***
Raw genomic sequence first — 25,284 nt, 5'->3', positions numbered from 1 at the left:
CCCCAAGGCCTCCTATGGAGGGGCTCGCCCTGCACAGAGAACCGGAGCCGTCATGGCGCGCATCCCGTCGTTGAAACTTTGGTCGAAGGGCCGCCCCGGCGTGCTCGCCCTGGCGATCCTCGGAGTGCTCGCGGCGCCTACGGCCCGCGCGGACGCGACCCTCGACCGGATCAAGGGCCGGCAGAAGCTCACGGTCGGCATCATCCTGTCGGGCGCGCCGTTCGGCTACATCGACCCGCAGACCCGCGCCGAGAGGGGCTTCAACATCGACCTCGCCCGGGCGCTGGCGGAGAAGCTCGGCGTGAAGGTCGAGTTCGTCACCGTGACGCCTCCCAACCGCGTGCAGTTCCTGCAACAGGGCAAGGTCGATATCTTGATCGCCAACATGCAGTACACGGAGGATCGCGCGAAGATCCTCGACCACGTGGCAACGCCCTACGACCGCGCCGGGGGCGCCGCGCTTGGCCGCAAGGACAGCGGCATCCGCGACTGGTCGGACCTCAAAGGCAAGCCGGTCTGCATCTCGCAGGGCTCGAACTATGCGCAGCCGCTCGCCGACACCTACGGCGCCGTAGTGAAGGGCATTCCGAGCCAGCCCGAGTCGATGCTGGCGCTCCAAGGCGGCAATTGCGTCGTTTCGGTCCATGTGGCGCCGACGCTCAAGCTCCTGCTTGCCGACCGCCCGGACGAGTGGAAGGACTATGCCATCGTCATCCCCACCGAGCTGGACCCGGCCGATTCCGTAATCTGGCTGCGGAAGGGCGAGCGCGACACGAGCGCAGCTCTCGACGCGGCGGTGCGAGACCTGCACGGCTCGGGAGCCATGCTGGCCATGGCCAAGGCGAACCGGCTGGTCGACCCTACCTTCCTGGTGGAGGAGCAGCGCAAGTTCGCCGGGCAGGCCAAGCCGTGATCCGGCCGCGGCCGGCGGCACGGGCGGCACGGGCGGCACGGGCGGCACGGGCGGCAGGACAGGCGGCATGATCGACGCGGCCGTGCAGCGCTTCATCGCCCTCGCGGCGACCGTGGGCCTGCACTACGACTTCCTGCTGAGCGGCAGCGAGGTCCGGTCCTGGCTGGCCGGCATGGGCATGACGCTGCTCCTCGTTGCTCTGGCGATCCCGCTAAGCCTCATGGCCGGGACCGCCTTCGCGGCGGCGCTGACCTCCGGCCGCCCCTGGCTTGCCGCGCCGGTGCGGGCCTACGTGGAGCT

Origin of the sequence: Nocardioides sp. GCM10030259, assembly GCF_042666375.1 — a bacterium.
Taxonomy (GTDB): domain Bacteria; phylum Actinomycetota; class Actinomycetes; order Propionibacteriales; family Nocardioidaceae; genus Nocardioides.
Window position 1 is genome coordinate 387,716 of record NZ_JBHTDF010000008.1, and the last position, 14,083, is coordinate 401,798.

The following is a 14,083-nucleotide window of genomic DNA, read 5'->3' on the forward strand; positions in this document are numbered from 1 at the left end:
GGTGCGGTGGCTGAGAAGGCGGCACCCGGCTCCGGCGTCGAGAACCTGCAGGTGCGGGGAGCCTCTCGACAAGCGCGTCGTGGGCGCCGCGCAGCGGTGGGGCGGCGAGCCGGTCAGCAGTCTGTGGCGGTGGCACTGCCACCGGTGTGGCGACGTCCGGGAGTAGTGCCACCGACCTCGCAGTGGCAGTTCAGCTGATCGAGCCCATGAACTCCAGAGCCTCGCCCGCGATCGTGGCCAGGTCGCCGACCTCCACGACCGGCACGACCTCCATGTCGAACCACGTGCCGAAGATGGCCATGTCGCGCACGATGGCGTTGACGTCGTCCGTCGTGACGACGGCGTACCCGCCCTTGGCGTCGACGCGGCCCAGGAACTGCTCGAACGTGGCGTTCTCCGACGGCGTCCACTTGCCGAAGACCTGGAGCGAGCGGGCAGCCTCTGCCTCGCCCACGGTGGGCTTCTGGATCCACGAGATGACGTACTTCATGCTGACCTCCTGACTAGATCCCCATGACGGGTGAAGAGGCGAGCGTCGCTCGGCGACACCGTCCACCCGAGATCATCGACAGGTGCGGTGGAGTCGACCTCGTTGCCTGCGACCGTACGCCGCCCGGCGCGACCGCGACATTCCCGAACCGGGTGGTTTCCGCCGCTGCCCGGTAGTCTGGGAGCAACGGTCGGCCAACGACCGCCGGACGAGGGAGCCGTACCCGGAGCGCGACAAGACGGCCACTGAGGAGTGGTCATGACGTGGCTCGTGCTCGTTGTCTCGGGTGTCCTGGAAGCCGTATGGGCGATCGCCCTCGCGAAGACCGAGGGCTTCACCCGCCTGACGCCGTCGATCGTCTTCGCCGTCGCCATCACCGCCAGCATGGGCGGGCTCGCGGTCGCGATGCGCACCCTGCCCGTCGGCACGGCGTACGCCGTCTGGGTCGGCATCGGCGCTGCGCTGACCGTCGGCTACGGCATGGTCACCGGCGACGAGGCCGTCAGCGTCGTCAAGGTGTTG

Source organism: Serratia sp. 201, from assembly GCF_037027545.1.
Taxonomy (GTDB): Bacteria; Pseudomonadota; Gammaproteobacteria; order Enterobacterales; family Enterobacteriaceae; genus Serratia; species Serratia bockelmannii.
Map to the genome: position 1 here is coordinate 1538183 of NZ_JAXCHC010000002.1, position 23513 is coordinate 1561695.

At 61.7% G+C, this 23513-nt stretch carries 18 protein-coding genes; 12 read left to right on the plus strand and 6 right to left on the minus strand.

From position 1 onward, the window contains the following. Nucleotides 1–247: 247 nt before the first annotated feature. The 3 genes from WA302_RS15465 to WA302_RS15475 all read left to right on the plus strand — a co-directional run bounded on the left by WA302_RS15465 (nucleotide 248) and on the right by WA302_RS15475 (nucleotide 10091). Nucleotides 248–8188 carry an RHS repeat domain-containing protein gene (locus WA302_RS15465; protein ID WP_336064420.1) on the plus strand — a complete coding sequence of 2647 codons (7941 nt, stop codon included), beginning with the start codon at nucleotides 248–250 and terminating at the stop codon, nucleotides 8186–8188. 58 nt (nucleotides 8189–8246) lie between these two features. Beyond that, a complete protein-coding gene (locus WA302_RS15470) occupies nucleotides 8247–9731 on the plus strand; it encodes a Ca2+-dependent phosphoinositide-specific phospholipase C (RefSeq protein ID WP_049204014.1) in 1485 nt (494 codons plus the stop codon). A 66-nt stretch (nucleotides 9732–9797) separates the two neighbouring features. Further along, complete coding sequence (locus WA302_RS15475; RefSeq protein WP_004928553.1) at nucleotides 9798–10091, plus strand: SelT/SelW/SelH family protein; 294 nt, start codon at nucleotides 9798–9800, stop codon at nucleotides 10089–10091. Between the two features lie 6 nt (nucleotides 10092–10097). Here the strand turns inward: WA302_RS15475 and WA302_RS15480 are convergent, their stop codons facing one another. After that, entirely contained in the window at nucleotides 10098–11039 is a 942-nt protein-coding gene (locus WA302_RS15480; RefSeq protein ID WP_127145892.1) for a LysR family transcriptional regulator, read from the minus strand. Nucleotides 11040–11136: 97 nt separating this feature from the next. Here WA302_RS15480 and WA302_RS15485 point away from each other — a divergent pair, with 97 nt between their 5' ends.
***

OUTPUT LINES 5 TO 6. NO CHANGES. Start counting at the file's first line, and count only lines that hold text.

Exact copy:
Window position 1 is genome coordinate 387,716 of record NZ_JBHTDF010000008.1, and the last position, 14,083, is coordinate 401,798.

The following is a 14,083-nucleotide window of genomic DNA, read 5'->3' on the forward strand; positions in this document are numbered from 1 at the left end: